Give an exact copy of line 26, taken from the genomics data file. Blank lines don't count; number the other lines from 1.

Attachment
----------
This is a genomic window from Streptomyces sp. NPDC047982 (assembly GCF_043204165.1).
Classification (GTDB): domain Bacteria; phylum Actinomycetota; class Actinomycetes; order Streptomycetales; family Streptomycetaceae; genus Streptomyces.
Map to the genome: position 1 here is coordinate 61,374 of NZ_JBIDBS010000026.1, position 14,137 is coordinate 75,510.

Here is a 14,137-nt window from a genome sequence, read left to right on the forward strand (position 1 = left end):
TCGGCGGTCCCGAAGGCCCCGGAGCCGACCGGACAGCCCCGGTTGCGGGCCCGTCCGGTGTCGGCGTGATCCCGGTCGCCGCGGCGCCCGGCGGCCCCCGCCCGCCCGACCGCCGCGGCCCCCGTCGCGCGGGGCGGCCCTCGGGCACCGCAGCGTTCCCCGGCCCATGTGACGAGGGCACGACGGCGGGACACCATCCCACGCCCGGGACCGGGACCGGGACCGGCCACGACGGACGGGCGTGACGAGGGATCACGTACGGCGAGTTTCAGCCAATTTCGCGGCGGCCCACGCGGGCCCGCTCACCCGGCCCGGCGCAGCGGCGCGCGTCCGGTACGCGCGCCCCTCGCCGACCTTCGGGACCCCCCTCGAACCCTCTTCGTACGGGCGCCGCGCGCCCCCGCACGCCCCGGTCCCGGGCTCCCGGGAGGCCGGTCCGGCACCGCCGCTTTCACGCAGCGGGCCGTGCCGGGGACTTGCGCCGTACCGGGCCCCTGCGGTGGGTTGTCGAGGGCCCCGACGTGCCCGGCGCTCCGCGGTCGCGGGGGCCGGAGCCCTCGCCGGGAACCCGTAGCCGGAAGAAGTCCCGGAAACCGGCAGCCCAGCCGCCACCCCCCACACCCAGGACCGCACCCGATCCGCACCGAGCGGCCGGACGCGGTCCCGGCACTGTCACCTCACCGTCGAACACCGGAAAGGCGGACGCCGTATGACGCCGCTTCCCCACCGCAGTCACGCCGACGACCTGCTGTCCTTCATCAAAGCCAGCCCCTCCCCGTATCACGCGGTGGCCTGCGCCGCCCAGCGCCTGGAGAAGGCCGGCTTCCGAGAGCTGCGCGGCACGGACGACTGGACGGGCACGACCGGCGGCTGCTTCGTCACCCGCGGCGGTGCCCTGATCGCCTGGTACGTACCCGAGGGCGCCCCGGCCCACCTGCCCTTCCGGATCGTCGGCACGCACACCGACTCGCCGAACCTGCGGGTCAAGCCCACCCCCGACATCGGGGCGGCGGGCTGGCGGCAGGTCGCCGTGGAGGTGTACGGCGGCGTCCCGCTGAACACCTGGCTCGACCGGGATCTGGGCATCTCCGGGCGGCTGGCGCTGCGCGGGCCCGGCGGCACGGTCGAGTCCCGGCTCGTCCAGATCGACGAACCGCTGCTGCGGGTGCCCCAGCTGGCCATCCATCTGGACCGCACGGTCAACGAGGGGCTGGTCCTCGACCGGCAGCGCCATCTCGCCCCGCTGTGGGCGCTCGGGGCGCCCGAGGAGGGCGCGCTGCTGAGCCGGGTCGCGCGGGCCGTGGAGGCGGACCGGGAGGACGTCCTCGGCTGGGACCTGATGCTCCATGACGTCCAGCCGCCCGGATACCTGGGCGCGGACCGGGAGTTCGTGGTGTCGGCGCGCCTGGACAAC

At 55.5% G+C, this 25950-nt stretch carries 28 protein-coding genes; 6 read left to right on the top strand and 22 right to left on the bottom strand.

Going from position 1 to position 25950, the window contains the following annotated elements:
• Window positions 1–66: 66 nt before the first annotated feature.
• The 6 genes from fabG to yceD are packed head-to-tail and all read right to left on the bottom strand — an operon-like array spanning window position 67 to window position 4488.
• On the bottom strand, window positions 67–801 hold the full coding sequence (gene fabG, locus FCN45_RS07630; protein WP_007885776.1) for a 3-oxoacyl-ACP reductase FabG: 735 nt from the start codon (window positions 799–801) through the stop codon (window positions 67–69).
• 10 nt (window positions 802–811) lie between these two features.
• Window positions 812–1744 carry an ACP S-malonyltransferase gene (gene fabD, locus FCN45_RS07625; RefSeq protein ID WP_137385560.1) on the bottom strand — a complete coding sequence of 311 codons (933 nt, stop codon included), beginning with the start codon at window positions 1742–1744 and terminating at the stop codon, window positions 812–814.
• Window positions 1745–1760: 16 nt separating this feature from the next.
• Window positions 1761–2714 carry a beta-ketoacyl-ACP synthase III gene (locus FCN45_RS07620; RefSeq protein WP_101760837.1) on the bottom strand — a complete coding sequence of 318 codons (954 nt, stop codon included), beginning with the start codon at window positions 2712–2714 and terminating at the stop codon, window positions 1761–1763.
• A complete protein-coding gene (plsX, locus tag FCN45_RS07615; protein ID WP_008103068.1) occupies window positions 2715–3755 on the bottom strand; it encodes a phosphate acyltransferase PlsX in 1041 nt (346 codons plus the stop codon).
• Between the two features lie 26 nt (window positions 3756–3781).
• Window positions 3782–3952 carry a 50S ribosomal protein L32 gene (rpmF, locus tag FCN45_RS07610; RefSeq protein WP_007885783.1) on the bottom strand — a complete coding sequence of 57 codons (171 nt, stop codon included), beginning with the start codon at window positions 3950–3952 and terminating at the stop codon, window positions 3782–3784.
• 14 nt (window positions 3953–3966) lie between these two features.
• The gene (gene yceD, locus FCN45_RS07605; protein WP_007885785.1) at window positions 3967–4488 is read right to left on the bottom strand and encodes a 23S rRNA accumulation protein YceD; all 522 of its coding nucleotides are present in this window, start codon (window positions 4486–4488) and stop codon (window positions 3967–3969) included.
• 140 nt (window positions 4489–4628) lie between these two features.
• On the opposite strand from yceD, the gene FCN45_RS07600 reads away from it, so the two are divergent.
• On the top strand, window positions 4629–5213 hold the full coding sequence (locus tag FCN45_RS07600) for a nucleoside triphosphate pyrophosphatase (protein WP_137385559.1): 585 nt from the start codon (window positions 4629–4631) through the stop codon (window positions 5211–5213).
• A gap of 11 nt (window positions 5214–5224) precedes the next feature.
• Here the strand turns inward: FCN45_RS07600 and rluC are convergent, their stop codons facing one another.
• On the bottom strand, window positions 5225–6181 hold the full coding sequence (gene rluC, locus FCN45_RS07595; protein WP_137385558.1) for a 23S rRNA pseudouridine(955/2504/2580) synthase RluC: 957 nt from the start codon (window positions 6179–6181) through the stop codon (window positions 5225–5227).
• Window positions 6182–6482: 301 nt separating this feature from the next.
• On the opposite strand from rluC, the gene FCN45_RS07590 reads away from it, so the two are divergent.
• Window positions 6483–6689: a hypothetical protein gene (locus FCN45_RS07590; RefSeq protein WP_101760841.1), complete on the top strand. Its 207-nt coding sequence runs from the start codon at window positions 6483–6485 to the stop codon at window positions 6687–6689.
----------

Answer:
• Window positions 6182–6482: 301 nt separating this feature from the next.